More drivers flunk Roadcheck

July 3, 2007
The number of commercial truck drivers being placed out of service during the annual three-day Roadcheck safety blitz increased to its highest level in eight years-- with hours of service (HOS) violations continuing to be a major issue

The number of commercial truck drivers being placed out of service during the annual three-day Roadcheck safety blitz increased to its highest level in eight years-- with hours of service (HOS) violations continuing to be a major issue.

During the June 5-7 Roadcheck 2007 event, 7,708 Commercial Vehicle Safety Alliance (CVSA) and Federal Motor Carrier Safety Administration (FMCSA) personnel at 1,449 locations across North America conduced 62,370 truck and bus reviews – with 49,454 of them Level 1 inspections.

For the second straight year, the number of drivers placed out of service increased, rising to 6.2% in 2007, up from 5.6% in 2006 – the highest Roadcheck driver out of service rate since 1999, CVSA said. Even hazmat drivers were placed out of service at a higher rate – 3.5% in 2007 vs. 3% in 2006.

"These results are from our much higher focus on driver-related issues. The numbers definitely reflect that," Steve Keppler, CVSA's director of policy and programs, told FleetOwner. "We're also seeing much more targeted activity by motor carrier enforcement on high risk areas -- and we have a lot more data now on what problem areas we need to look at…the freight industry is rowing and our highways are getting more congested. That's one reason for trying to focus more efforts on weeding out the bad offenders."

The bulk of the drivers placed out of service this year – 65.9% – were done so for HOS violations, according to CVSA, up from 57.1% in 2006. HOS violations continue to be a problem area, reported CVSA, representing 4.9% of all inspections resulting in a driver being placed out of service – up from 4.5% in 2006, 3.5% in 2005 and 3.4% in 2004.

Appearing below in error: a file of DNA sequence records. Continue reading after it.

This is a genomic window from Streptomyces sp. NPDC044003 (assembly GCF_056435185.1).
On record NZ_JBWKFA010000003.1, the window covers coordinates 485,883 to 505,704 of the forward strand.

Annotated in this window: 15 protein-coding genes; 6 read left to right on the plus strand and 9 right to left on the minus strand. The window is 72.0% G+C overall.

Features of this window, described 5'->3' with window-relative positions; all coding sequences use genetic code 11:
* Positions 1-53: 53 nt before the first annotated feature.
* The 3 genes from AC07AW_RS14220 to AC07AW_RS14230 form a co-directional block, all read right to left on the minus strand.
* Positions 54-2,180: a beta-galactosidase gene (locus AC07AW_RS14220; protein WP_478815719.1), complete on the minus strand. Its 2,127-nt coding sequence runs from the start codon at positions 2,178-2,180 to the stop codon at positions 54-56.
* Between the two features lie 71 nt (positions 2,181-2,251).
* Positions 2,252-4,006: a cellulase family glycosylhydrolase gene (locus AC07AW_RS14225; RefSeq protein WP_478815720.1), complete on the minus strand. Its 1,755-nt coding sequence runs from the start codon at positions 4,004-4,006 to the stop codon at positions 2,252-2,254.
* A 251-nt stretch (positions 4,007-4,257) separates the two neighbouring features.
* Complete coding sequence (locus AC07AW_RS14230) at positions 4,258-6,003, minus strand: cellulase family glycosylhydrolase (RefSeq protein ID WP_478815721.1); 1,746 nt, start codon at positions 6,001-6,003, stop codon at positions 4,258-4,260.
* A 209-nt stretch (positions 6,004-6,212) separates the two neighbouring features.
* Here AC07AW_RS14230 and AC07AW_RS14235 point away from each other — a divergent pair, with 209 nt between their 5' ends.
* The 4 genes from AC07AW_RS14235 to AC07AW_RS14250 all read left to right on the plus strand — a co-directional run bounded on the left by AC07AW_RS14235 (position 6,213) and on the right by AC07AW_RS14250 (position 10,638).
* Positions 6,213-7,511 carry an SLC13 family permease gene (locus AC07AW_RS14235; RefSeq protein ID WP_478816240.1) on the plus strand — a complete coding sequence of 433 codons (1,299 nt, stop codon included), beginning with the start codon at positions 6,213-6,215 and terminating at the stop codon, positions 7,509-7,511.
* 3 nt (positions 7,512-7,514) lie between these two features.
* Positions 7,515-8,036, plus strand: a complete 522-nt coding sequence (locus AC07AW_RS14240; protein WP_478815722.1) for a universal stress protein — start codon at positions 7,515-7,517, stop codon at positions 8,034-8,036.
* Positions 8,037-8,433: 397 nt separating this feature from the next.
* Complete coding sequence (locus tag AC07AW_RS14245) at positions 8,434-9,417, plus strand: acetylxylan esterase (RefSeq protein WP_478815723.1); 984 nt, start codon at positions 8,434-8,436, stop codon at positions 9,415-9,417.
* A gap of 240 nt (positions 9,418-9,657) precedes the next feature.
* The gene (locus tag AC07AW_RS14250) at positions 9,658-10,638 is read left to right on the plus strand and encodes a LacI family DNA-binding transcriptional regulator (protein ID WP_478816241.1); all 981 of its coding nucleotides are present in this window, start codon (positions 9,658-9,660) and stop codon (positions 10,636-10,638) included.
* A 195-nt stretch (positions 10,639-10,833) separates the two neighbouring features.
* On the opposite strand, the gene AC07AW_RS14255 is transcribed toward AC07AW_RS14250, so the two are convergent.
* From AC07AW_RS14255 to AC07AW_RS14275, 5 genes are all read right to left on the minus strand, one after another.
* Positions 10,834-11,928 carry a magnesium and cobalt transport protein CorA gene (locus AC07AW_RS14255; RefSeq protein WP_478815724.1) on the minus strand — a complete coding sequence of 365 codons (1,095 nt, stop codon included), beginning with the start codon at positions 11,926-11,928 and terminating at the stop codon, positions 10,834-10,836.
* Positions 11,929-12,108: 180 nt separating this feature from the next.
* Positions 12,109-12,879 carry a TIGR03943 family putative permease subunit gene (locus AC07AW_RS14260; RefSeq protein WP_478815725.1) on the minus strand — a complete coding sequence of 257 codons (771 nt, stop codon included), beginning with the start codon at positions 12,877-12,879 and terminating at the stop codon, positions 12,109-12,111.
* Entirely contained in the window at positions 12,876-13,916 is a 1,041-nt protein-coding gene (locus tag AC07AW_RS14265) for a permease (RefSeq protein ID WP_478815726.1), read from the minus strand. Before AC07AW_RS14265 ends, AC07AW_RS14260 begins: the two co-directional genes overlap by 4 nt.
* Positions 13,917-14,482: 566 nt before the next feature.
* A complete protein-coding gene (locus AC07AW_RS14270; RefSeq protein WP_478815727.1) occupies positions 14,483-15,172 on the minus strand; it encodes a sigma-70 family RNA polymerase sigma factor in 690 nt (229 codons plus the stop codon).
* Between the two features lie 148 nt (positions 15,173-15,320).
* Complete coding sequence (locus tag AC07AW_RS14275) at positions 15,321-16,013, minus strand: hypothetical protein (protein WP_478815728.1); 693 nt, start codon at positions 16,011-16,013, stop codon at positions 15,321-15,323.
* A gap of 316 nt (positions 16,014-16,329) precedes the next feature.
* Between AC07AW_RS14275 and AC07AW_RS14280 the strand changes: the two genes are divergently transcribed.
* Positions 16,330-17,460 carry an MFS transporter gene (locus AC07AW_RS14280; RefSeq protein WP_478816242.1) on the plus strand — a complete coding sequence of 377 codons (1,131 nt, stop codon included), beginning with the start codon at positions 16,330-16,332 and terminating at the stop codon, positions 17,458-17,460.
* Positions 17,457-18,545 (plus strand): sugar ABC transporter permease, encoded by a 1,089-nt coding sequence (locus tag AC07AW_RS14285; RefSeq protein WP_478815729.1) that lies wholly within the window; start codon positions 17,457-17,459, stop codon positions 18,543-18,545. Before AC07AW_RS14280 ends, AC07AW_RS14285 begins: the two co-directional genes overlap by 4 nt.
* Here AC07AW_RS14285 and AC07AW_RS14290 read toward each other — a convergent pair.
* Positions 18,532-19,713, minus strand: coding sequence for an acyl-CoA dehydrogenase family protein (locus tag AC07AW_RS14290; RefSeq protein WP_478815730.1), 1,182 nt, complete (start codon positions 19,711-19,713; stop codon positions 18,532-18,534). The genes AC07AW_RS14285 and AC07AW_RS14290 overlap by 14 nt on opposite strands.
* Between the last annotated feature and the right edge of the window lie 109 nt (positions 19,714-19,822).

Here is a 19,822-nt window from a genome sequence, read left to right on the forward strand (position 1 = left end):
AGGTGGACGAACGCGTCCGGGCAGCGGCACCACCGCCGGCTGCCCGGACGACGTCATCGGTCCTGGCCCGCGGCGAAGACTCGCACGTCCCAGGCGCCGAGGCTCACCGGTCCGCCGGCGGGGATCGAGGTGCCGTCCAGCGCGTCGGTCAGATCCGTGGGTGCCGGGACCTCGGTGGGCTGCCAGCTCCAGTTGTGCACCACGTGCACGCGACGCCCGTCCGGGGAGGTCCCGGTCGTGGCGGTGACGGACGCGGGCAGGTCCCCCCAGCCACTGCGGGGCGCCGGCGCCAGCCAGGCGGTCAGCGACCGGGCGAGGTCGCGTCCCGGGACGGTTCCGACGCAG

Falsification of records of duty status was second in line (11.4%), while the number of drivers discovered operating while disqualified this year was the highest in six years, comprising 3.6% of the total driver out-of-service violations. Drivers operating while suspended rose to 3.9%, up from 3.3% last year, while drug and alcohol out-of-service violations rose to 1.5% of the overall total, up from 0.9% in 2006.

On the flip side, the number of safety belt violations was down significantly this year – from 1,223 in 2006 to 829 in 2007. Safety belts were one of the focus areas during this year’s event and it seems to have paid off, said CVSA.

Vehicle-wise, more positive trends are emerging. CVSA said 78.5% of all vehicles passed inspection, with only 21.5% placed out of service compared to 21.7% in 2006. For hazmat haulers, 82.3% of vehicles passed, with 17.7% being placed out of service, compared to 18.2% last year. CVSA added that it issued 30,320 Level 1 inspection decals – 61.3% of all eligible inspections – to trucks that had no defects in the 13 critical inspection areas.

Brakes continue to dominate vehicle out-of-service defects, representing 54% of total vehicle defects, though that’s noticeably lower than the 56.6% rate logged in 2006, said CVSA. Defect rates did jump in distribution of lighting (14.1% in 2007, compared to 11.6% in 2006), load securement (10.4% from 8.6%) and tire/wheel issues (9.1% vs. 8.7%).

“In the last several years, our members have spent extra time and emphasis on training their inspectors in the areas of driver interviews, hours of service, cargo securement, and safety belt enforcement,” said CVSA executive director Stephen Campbell. “It is not a surprise to us that we are seeing these results. It means we are working smarter and are using our tools more effectively to identify and take action on those who are in need of our attention.”

“Safety on the nation’s highways and the safety of the motoring public continue to be the top priorities of the trucking industry,” said Gov. Bill Graves, president & CEO of the American Trucking Assns. (ATA), trucking’s largest lobbying group. “These figures do not mean that trucking is less safe, but that inspectors have improved their skill in selecting trucks and drivers for inspections.

“We support the removal of unsafe trucks from the road,” Graves added. “CVSA continues to become better at targeting those drivers and vehicles that should be out of operation.”

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